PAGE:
I know, I know, it’s not Grey. We could all use a break from that. Already.
Chapter 47: Tris
Over on Tris’s side of the climax, her plan to sneakily take Caleb on his suicide mission to the weapons lab without anyone picking up on what’s going on hits a snag when someone picks up on what’s going on. Or rather, Matthew and Tris note that there’s a noticeable lack of something going on, and determine that something must have happened to Cara’s plan to shut off the lights. So they create their own mass chaos.
“You have a gun, don’t you?” I say. “Fire into the air.”
“Do it,” I say through gritted teeth.
Matthew takes his gun out. I grab Caleb’s elbow and steer him down the hallway. Over my shoulder I watch Matthew lift the gun over his head and fire straight up, at one of the glass panels above him.
In the ensuing mayhem, Tris and Caleb run to the weapons lab, but get stopped by security officers, because it turns out it’s harder to break into a secure area when you’ve just fired a gun in a public location, amazingly enough.
As Tris and Caleb are stopped in the corridor, Tris realizes her plan to sacrifice her brother’s life might not work out so well. But for a couple different reasons, which we saw coming from like a whole dang book ago:
When I look at him, I don’t see the cowardly young man who sold me out to Jeanine Matthews, and I don’t hear the excuses he gave afterward.
When I look at him […] I see the brother who told me to make my own choices, the night before the Choosing Ceremony.
I don’t belong to Abnegation, or Dauntless, or even the Divergent. I don’t belong to the Bureau or the experiment or the fringe. I belong to the people I love, and they belong to me […]all I can hear in my mind, are the words I said to him a few days ago: I would never deliver you to your own execution.
“Caleb,” I say. “Give me the backpack.”
Tris and Caleb then proceed to have an entire goddamn conversation about this while the guards have their guns drawn on them, somehow.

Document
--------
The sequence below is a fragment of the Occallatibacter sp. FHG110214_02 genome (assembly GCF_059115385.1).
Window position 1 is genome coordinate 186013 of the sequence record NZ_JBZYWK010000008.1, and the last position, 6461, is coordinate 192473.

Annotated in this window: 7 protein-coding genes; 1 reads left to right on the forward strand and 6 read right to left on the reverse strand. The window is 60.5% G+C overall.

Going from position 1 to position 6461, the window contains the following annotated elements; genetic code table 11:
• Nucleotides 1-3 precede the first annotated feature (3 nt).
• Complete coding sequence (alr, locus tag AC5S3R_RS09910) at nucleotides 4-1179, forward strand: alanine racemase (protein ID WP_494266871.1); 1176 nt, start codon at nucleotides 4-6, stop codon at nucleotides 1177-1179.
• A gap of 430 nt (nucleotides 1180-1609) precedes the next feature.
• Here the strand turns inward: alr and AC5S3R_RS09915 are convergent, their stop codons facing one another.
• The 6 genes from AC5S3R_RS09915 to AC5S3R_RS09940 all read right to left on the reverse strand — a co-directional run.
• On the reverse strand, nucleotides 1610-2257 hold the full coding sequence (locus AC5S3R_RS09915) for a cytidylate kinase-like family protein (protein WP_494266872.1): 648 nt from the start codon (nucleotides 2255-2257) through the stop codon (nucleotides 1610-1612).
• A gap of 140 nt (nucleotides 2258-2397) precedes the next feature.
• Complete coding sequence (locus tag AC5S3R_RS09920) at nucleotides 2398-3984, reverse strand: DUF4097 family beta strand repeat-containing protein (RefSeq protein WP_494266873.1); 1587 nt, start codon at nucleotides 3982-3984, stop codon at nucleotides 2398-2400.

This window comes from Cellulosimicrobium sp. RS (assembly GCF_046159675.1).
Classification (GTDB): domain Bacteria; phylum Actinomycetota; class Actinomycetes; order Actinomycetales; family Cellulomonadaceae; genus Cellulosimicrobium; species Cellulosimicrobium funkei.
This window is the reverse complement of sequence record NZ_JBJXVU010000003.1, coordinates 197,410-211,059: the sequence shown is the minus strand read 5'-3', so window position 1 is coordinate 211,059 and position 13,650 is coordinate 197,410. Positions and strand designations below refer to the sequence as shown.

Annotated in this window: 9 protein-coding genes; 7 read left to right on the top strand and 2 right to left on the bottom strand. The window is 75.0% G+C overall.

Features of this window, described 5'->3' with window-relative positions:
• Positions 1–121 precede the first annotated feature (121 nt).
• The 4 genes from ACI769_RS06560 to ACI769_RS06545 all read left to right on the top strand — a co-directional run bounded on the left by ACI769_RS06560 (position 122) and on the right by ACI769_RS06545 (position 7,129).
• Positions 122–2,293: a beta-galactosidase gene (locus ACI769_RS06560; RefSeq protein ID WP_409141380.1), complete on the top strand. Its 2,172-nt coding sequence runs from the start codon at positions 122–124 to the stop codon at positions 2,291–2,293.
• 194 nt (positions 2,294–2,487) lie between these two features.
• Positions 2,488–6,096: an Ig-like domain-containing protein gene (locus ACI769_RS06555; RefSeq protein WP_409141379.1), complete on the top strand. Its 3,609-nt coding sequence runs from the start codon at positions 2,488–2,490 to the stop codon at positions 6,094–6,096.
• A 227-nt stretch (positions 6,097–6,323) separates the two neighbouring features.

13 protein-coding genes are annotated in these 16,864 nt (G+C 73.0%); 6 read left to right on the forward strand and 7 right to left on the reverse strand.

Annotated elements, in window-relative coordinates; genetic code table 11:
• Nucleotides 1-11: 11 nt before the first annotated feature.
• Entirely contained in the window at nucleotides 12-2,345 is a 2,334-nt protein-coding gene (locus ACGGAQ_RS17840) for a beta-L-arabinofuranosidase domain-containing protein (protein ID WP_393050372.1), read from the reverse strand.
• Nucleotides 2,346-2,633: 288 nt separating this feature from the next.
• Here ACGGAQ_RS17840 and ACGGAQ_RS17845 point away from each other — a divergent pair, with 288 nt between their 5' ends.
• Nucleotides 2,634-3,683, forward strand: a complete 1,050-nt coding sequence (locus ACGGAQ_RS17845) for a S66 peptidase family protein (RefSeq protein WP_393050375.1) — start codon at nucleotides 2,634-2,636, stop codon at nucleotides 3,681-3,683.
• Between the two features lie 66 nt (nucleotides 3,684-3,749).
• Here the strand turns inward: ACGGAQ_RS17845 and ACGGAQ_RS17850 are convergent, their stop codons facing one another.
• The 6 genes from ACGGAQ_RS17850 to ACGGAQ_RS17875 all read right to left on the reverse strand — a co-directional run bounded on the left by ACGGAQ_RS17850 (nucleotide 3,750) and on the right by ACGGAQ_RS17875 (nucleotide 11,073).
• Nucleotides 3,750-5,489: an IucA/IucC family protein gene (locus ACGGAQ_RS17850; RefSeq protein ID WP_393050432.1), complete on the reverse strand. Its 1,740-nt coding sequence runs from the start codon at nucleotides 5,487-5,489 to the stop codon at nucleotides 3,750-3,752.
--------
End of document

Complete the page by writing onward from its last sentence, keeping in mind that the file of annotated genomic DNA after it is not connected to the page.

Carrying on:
the guard screams at the end of the hallway. “Put down your weapon or we will fire!”
“I might survive the death serum,” I say. “I’m good at fighting off serums. There’s a chance I’ll survive.”
Tris tricks the guards into thinking that Caleb is her hostage so he can get away.
“Caleb,” I say, “I love you.”
His eyes gleam with tears as he says, “I love you, too, Beatrice.”
“If I don’t survive,” I say, “tell Tobias I didn’t want to leave him.”
I back up, aiming over Caleb’s shoulder at one of the security guards. I inhale and steady my hand. I exhale and fire. I hear a pained yell, and sprint in the other direction with the sound of gunfire in my ears.
The saddest part of this is she definitely just deafened Caleb by firing the gun in his ear, so “Tell my boyfriend I didn’t want to leave him” is 100% the last thing Caleb will ever hear.
Tristhen runs off to blow up the door to the weapons lab (which she somehow has time to set up, run a safe distance from, and then run back to it while being chased by these two guards, who clearly don’t want to be here right now), as well as her heavily-foreshadowed death.
At the end of the hallway, the guards have caught up with me. They fire, and a bullet hits me in the fleshy part of my arm. […] Through the windows in those doors I see the Weapons Lab […] I hear a spraying sound and know that the death serum is floating through the air, but the guards are behind me, and I don’t have time to put on the suit that will delay its effects.
I also know, I just know, that I can survive this.
Chapter 48: Tobias
Meanwhile, on Tobias’s side of the climax, Tobias and Peter have successfully reached their destination
by not firing a gun in a crowd of people.
“So what are we going to do, break a window? Look for a back door?”
“I’m just going to walk in,” I say. “I’m her son.”